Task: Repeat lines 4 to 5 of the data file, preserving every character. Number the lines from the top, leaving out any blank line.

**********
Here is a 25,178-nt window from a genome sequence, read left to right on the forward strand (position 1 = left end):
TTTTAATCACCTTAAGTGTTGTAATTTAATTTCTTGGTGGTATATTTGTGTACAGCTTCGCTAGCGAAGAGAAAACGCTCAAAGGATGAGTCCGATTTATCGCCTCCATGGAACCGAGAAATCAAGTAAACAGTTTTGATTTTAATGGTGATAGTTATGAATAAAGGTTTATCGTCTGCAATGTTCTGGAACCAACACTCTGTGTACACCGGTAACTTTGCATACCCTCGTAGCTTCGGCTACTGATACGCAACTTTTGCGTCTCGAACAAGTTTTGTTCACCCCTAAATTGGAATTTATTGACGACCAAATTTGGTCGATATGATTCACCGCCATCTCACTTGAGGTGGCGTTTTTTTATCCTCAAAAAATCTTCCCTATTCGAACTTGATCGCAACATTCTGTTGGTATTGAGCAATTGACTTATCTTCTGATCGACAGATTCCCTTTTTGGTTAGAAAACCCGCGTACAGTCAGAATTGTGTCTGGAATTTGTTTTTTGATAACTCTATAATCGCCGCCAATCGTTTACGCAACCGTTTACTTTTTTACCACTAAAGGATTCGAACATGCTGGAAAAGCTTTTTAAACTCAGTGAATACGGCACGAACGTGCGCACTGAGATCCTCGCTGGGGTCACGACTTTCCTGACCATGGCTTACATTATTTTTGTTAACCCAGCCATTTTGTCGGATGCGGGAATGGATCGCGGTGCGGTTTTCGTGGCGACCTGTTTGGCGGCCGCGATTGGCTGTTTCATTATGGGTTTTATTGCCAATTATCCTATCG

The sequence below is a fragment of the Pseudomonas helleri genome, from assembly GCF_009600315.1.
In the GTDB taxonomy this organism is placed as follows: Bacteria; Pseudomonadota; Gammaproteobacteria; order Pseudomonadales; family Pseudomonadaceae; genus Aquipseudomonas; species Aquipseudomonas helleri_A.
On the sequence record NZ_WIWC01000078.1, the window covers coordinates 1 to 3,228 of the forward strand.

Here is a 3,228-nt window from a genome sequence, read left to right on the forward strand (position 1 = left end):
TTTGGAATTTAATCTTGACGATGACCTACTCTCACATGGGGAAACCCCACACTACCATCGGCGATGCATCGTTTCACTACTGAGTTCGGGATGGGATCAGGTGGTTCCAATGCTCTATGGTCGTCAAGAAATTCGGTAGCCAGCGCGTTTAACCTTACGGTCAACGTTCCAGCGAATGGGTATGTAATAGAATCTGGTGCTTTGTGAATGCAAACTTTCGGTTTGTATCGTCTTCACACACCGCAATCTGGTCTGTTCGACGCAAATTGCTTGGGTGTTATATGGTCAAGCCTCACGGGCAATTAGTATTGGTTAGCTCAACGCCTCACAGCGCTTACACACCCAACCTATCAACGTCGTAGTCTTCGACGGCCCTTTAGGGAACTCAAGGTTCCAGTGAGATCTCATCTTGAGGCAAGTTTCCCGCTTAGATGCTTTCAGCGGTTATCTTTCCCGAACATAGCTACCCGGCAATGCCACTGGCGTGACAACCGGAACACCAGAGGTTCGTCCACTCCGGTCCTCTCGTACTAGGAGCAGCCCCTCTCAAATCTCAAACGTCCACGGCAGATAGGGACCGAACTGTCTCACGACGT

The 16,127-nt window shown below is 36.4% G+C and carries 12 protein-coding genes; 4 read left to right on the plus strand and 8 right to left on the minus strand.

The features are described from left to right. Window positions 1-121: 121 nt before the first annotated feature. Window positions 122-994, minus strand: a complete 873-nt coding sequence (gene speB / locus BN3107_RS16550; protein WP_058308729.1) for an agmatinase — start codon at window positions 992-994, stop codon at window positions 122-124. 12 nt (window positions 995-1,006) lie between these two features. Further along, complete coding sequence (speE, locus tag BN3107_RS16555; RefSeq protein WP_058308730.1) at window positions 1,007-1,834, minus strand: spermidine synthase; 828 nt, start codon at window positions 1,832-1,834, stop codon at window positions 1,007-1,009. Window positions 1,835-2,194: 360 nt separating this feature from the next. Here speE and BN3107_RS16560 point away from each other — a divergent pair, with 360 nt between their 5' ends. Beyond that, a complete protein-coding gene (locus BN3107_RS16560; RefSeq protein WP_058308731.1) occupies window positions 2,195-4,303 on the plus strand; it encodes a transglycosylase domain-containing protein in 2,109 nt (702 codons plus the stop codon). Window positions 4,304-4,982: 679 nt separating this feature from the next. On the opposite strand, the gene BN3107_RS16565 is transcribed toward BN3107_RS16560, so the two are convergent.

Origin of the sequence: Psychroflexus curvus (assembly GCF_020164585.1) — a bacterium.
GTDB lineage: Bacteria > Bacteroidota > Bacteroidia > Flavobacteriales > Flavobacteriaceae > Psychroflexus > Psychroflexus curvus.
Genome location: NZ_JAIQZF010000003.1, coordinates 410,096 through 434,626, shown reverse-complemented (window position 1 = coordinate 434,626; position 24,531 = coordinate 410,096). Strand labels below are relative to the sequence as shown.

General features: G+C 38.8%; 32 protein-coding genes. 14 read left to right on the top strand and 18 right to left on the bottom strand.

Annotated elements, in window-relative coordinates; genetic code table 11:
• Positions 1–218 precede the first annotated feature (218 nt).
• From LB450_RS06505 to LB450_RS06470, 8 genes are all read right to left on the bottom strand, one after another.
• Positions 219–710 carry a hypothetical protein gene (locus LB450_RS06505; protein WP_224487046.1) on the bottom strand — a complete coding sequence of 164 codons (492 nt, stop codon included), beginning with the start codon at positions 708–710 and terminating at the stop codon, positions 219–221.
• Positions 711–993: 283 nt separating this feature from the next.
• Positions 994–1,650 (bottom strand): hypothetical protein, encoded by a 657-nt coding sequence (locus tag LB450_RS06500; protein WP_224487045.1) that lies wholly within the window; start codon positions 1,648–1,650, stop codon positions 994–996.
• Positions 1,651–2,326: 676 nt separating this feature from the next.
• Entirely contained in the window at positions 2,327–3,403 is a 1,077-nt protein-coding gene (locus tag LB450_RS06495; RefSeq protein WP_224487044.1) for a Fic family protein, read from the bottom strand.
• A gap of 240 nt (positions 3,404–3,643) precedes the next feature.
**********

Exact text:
In the GTDB taxonomy this organism is placed as follows: Bacteria; Pseudomonadota; Gammaproteobacteria; order Pseudomonadales; family Pseudomonadaceae; genus Aquipseudomonas; species Aquipseudomonas helleri_A.
On the sequence record NZ_WIWC01000078.1, the window covers coordinates 1 to 3,228 of the forward strand.